Plants of the Bible
Two new books about the plants of the Bible
Plants are mentioned countless times in the Bible -- from the "apples" of Genesis and the "bitter herbs" of Passover to the New Testament's "lilies of the field." Such references abound in ordinary conversation. But it may surprise you that most of us don't know as much about this topic as we think we do.I once wrote a long article and sidebar about this. When I give talks on the subject, one of the questions that always comes up is: Where can I read more about this?Skip to next paragraph
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Unfortunately, books on biblical plants tend to go out of print fairly quickly. So print references may be hard to locate except at your library. But I was delighted to find two new books on the topic.
"Figs, Dates, Laurel, and Myrrh” (Timber Press, $24.95, hardcover) is an authoritative – but accessible -- look at not only the plants of the Bible (including the Apocrypha), but also the Quran (Koran).
Its author, Lytton John Musselman, is professor of botany and chair of the department of biological science at Old Dominion University in Norfolk, Va., who has lived and worked in several Arab countries.His goal: “to study every plant mentioned in the Bible and the Quran growing in nature; to learn how local people still use these plants today; to compare current uses with how people used these plants in ancient times; to establish what controversies, past and present, surround these plants’ identities; and, generally, to assimilate all I could about this remarkable assemblage of plants.”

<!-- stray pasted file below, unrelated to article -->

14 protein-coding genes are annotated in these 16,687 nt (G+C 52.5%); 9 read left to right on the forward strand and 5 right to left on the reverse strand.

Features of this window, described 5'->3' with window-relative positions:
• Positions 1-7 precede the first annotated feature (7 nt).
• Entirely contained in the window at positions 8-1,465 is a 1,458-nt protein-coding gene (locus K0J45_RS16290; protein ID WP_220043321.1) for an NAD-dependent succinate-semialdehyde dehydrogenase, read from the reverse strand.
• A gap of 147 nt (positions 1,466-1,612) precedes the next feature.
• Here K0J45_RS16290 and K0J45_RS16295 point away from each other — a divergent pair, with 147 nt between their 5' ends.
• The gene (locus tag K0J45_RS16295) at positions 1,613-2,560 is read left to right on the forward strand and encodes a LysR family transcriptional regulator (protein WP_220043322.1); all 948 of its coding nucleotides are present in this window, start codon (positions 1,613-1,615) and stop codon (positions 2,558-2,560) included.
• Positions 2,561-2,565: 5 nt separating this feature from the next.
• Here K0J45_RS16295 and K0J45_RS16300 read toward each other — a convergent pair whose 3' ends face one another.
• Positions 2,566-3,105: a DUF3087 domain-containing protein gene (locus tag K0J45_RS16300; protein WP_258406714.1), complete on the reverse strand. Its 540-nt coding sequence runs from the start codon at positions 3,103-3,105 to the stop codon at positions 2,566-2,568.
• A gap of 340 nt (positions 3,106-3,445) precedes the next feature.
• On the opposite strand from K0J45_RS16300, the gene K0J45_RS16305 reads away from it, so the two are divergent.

The result is this interesting and worthwhile book. Musselman takes more than 80 plants and discusses how each is mentioned in the Bible or Koran, its habitat, and its traditional and current uses, plus he often adds more interesting information about everything from almonds to garlic and frankincense to rose of Sharon.
I highly recommend it.
Written in a more popular style, “Foods Jesus Ate and How to Grow Them” (Skyhorse Publishing, $14.95, paperback) is by garden writer Allan A. Swenson, who also wrote “Plants of the Bible,” “Herbs of the Bible,” and “Flowers of the Bible.”
Although this volume talks about the research that’s been done on plants mentioned in the Bible and the conclusions that experts have reached, its main focus is highlighting the fruits, vegetables, nuts, and grains of the Holy Land and explaining how to grow them.
It also includes an extensive collection of nontraditional recipes that fit right into modern diets – watermelon smoothie, leek soup, and honey bread, for instance.
As more churches and groups plan and plant biblical gardens each year, Swenson’s guide will serve as a helpful how-to guide, with chapters devoted to the basics of growing, composting, and container gardening.There are also nice sections on gardening with children and Neot Kedumim, the 625-acre biblical landscape reserve in Israel.
If the plants in the Bible interest you, then these two books are an excellent start on the journey to learning more.